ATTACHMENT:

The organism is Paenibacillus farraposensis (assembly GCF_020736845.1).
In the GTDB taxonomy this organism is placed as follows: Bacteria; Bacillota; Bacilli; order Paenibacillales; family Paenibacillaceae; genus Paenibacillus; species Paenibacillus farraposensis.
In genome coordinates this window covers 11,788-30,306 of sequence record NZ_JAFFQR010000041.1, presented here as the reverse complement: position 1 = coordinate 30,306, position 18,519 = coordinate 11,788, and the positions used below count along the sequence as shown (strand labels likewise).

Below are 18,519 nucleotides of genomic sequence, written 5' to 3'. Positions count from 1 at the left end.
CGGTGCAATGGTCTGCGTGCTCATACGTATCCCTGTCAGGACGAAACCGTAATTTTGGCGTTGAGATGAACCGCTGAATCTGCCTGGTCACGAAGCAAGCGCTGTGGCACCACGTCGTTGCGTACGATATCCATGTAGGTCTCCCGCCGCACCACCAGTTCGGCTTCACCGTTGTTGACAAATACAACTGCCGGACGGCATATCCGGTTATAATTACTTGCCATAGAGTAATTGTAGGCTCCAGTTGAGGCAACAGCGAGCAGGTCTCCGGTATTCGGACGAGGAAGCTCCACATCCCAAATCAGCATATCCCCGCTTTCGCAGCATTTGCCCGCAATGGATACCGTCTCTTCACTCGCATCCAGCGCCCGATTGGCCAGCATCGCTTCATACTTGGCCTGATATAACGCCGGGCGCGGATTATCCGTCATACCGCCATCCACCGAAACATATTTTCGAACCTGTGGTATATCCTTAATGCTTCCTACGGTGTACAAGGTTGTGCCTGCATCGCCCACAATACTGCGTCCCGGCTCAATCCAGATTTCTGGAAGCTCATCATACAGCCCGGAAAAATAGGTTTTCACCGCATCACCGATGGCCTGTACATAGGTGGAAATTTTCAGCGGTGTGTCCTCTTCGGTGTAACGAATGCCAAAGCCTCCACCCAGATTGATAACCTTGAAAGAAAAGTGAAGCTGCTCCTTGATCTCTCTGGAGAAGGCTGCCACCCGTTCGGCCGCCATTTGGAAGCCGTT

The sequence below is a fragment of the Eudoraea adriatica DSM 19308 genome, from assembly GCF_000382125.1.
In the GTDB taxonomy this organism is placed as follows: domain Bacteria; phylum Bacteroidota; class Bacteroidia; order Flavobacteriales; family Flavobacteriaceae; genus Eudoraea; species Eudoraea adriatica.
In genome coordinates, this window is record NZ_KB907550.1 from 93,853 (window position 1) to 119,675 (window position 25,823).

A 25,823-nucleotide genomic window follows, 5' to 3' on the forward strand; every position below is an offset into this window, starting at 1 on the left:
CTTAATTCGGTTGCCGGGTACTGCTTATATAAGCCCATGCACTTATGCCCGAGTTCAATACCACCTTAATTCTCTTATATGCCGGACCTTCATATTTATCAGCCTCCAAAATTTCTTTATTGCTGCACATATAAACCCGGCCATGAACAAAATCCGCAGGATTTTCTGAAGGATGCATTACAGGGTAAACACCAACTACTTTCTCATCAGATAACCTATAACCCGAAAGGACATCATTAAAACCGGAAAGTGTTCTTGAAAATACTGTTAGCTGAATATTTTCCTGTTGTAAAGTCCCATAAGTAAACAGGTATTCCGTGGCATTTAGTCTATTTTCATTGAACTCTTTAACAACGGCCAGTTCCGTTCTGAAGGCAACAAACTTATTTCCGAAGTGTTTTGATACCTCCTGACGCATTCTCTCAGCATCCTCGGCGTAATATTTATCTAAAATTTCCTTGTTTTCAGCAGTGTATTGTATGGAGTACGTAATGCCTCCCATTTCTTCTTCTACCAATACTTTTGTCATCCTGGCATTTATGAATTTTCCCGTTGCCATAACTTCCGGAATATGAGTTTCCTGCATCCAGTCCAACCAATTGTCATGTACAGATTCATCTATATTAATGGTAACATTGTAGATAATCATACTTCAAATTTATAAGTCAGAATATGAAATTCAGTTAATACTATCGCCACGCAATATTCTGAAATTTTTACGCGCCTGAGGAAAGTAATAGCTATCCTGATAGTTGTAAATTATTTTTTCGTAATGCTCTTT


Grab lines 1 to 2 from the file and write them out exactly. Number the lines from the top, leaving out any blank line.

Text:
The organism is Paenibacillus farraposensis (assembly GCF_020736845.1).
In the GTDB taxonomy this organism is placed as follows: Bacteria; Bacillota; Bacilli; order Paenibacillales; family Paenibacillaceae; genus Paenibacillus; species Paenibacillus farraposensis.